Writers Guild Says DGA Deal Wouldn’t End Strike: ‘Era of Divide and Conquer Is Over’

“To resolve the strike, the companies will have to negotiate with the WGA on our full agenda,” the negotiating committee says in an email to members

Strikers in front of Paramount Pictures (Photo credit: Raquel "Rocky" Harris of TheWrap)
Strikers in front of Paramount Pictures (Photo: Raquel "Rocky" Harris/TheWrap)

The Writers Guild of America has assured members in a memo that a potential agreement between Hollywood’s studios and the Directors Guild of America will not break their strike, saying that solidarity between the entertainment unions will safeguard against it and that the “era of divide and conquer is over.”

“Our position is clear,” the guild wrote. “To resolve the strike, the companies will have to negotiate with the WGA on our full agenda.”

In a memo posted to the WGA’s contract website, the guild’s negotiating team pointed to the conclusion of the last writers strike in 2008, as the DGA reached a deal with the Alliance of Motion Picture and Television Producers that became the pattern upon which the AMPTP set its deal with the WGA.

“During the last WGA strike, SAG was supportive but relations with some of the other unions were strained. While writers were out on picket lines, the DGA negotiated its own deal far ahead of its contract expiration, which included some (but not all) of the goals writers sought,” read the memo.

“The AMPTP set a strategy in motion designed to be a repeat of 2007/08. Divide and conquer. Hold off a deal with the DGA until after the WGA contract expiration date so that in the event of a writers’ strike the AMPTP could force a DGA pattern on the WGA. Even better if they could also sew up a deal with SAG-AFTRA. They would then claim that the writers were being unreasonable,” the memo continued.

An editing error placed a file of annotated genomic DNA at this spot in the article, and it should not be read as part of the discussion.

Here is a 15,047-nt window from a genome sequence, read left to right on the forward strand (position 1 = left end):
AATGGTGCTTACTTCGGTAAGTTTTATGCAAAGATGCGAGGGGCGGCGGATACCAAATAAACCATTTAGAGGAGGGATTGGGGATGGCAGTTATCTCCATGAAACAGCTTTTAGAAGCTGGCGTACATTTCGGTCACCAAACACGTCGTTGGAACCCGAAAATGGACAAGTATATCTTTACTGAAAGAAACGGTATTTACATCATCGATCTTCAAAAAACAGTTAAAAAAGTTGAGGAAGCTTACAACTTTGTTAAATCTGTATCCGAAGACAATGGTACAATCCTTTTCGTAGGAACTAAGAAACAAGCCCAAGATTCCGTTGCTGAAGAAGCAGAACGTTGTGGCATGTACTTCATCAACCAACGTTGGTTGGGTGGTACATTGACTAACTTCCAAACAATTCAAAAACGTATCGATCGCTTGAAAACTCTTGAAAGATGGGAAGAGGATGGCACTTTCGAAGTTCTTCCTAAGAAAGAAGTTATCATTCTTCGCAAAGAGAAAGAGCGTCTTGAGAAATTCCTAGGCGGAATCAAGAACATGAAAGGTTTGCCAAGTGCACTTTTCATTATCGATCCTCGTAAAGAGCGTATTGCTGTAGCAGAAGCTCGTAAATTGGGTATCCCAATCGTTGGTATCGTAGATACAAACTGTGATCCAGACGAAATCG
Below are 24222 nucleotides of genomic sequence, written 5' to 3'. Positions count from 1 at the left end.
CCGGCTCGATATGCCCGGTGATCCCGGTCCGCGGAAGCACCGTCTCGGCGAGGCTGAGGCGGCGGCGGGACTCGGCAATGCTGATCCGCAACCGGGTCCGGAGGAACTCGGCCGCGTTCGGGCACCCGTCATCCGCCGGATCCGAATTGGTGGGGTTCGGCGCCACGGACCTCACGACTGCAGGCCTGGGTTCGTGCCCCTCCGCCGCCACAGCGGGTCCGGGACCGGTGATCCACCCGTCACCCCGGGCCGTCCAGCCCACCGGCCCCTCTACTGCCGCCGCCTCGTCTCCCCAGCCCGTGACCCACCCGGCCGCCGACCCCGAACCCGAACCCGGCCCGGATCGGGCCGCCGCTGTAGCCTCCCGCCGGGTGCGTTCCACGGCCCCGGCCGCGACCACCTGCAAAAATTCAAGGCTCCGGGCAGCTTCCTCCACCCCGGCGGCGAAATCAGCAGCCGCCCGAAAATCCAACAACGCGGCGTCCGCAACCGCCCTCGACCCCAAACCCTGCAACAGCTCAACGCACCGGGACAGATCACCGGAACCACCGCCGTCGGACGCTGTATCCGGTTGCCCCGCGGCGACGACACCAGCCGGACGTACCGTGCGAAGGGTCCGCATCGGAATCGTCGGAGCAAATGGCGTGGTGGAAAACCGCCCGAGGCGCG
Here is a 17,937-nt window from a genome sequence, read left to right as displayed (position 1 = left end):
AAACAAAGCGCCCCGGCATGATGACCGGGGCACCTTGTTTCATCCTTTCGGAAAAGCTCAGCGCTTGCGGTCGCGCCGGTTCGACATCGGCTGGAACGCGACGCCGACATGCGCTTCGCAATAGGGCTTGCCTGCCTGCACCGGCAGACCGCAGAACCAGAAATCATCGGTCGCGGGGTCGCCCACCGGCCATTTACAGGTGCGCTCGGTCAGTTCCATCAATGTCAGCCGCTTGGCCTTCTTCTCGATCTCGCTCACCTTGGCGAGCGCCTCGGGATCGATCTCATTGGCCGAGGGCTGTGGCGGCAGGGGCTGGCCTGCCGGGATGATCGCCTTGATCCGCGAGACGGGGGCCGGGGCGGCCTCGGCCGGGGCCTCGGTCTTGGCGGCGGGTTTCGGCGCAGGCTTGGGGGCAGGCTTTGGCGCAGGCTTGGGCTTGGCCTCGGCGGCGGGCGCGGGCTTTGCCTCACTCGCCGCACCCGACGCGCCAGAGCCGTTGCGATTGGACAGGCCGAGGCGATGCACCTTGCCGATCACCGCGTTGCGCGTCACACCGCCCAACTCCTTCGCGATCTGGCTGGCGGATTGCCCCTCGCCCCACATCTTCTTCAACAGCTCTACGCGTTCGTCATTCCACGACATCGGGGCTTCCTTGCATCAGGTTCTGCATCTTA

This time, however, the WGA argues that the outcome will be different, saying that using pattern bargaining to set the upper limits of which is on offer from studios to unions “only works if unions are divided.” On Wednesday, the WGA released a joint statement with other Hollywood unions, including SAG-AFTRA and IATSE, supporting the DGA as it enters the final days of talks before the AMPTP is scheduled to pivot to negotiations with SAG-AFTRA on June 7.

While there are some elements of the DGA’s potential contract that could be applied through pattern bargaining to a contract with the WGA, such as the rate of minimum and residual increases, the biggest sticking points between the Writers Guild and AMPTP are on issues that are specific to writers, such as proposed rules to curb the abuse of mini-rooms.

For all of TheWrap’s WGA strike coverage, click here.